Where local pols stand on Virginia AG’s call for marijuana legalization

Herring talking with woman at event
Virginia Attorney General Mark Herring, right, wrote a column Sunday favoring the decriminalization and eventual legalization of marijuana. (Image from Flickr)

Virginia Attorney General Mark Herring made waves this past Sunday when he wrote a column in the Daily Press newspaper saying he supported the decriminalization and eventual legalization of marijuana.

Herring, a Democrat who has announced his intention to run for Governor in 2021, is the most prominent political figure in the state to call for the legalization of recreational marijuana. While both Gov. Ralph Northam (D) and Lt. Gov. Justin Fairfax (D) have indicated they support the decriminalization of marijuana — which would eliminate criminal penalties for possessing small amounts of the drug — neither has called for full legalization.

“So what does a more rational, just, and equitable cannabis policy look like in Virginia? It’s a question that will require thought, consideration, and input from a wide range of stakeholders, but the time is right to begin working toward legal and regulated adult use,” Herring wrote.

State Sen. Adam Ebbin (D-31), who has sponsored bills in the Virginia General Assembly the past five years to decriminalize marijuana, said he was pleased to hear Herring come out in favor of legalization.

“I know this [issue] is becoming more of a mainstream one in Virginia,” said Ebbin, whose district includes parts of Arlington, Alexandria and the Richmond Highway area. “Having the top law enforcement official come out in favor of legalization … it can only help.”

Under current state law, possession of marijuana in Virginia is punishable with up to 30 days in jail and a $500 fine for a first offense. Repeat offenses are punishable with up to 12 months in jail and up to a $2,500 fine. A defendant’s driver’s license is also revoked for six months for a conviction or deferred disposition of a drug offense.

Herring noted in his column that other consequences such as loss of employment, student aid, certain public benefits and even custody rights can follow a marijuana conviction. He also said African Americans are prosecuted far more often than other groups under the state’s current laws, something the State Crime Commission found when it studied the issue of marijuana decriminalization in 2017.

“This punitive approach costs Virginia taxpayers an estimated $81 million every year, in addition to the staggering human and social costs,” Herring wrote. “And it cannot be ignored that the burden of the current system falls disproportionately on African Americans and people of color.”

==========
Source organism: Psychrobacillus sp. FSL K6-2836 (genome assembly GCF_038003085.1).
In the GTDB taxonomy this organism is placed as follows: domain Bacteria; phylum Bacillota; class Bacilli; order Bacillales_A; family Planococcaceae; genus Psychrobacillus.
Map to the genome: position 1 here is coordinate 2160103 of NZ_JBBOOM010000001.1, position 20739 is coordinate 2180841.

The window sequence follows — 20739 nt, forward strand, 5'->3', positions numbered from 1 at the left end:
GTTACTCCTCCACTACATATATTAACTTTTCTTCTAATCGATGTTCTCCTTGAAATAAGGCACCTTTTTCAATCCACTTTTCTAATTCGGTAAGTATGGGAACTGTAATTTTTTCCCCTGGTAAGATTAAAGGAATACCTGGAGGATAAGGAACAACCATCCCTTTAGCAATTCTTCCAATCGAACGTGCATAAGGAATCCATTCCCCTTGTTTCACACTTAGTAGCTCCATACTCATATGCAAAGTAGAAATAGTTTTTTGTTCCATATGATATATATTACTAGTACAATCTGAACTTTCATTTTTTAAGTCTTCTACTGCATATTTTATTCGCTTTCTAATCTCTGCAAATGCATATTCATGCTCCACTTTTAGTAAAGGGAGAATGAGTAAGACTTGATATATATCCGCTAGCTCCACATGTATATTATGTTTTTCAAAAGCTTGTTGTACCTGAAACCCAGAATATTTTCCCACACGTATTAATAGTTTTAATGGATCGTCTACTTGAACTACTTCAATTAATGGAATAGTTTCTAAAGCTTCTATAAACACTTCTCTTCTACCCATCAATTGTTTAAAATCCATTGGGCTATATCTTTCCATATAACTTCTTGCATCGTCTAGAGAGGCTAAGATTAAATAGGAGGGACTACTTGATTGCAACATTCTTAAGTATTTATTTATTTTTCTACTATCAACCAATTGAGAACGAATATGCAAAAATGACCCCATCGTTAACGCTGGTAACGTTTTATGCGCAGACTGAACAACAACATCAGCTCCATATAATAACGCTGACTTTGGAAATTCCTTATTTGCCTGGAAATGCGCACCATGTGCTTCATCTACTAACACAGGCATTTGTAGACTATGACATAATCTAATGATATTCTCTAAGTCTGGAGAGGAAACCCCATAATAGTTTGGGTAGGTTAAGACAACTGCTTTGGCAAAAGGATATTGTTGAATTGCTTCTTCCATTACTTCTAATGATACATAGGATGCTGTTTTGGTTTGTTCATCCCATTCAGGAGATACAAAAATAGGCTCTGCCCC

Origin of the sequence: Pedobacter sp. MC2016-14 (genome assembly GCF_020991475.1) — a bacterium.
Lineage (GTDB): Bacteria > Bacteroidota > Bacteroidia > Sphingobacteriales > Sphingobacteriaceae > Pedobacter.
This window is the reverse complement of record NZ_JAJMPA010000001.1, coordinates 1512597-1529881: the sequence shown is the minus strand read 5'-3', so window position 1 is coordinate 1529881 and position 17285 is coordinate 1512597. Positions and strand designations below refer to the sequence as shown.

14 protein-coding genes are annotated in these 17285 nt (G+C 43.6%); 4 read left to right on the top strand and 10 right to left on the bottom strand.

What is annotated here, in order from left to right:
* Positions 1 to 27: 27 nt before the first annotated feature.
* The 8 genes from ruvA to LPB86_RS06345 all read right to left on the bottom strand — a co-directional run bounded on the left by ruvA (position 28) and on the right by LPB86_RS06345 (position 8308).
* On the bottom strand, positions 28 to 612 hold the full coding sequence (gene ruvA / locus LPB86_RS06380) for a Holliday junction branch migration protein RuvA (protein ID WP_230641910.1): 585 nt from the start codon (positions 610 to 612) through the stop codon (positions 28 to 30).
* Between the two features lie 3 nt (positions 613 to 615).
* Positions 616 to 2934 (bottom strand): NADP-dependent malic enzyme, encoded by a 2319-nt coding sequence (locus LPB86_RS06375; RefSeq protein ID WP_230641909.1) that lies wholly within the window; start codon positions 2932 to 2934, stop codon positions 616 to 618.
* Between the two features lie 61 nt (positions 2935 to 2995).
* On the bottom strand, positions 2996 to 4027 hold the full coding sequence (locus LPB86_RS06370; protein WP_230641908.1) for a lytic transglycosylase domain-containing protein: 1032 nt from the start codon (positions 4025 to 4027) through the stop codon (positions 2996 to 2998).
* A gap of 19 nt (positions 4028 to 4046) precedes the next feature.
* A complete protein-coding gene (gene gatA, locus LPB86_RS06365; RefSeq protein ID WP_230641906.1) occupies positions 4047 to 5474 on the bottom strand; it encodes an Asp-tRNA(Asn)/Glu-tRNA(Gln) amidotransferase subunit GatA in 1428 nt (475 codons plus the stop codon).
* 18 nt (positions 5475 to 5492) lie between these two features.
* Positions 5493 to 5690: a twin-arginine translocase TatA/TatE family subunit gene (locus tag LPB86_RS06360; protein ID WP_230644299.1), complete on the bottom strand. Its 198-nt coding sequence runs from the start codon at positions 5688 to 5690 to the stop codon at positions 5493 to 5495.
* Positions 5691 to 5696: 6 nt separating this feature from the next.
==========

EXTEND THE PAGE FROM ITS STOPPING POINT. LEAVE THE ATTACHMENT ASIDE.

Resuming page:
Whether there will actually be any movement on the issue during the legislature’s 2020 session remains to be seen. Ebbin’s decriminalization bills in the past have not advanced very far, but he thinks Herring’s remarks coupled with a Democratic gains in the legislature this fall could lead to progress.

“I’m hopeful that with a change in composition in the General Assembly that we can move it through, with decriminalization as a starting point,” Ebbin said.

Some of Ebbin’s fellow Richmond Highway-area state reps will be allies on the issue should it move forward. State Sen. Scott Surovell (D-36), whose district covers much of the Richmond Highway area, has supported decriminalization in the past and welcomed Herring’s remarks. Surovell said he’s also in favor of legalization, provided it is regulated similar to liquor sales and beneficial to growers in the state.

“I support legalization if we sell it in ABC stores and grow it in a distressed part of the Commonwealth,” Surovell said.

Del. Paul Krizek (D-44), who studied the issue of decriminalization as part of the State Crime Commission in 2016-2017, also favors decriminalization and eventual legalization. He noted that decriminalization is a complex issue, because many states still make simple possession a civil offense, punishable by fines. States where marijuana is decriminalized also have different cutoffs for how much an individual may possess. Maryland, for example, makes it a criminal offense to be in possession of more than 10 grams, while Ohio makes it illegal at 100 grams.

“Frankly, it would be fairer, simpler and provide needed revenue that could be used to help addicts, etc… if we just went ahead and legalized it,” Krizek said.

Not all local legislators are on board with legalization at this point. Del. Mark Sickles (D-43), said that while he favors decriminalization, he’s not yet sold on legalization. He would first like to see more studies about the long-term effects of marijuana.

““I think decriminalization is common sense and we are spending a lot of money chasing around these offenses that are minor in nature,” Sickles said. “I personally am not for legalization at this point.”

Richard Hayden, a Republican from the Mount Vernon area who is challenging Krizek in the upcoming election, does not favor decriminalization, except for medical purposes. He does not believe the benefits will outweigh the costs of enforcing the current laws, and is not sold on the idea that legalization would significantly increase tax revenue.

“There are short and long term health concerns, physical and mental, for those who smoke marijuana even recreationally, especially young people,” Hayden said. “Legalizing marijuana will not take away the illegal trade, which will increase its’ activity to meet increased demand and will do so tax free.”


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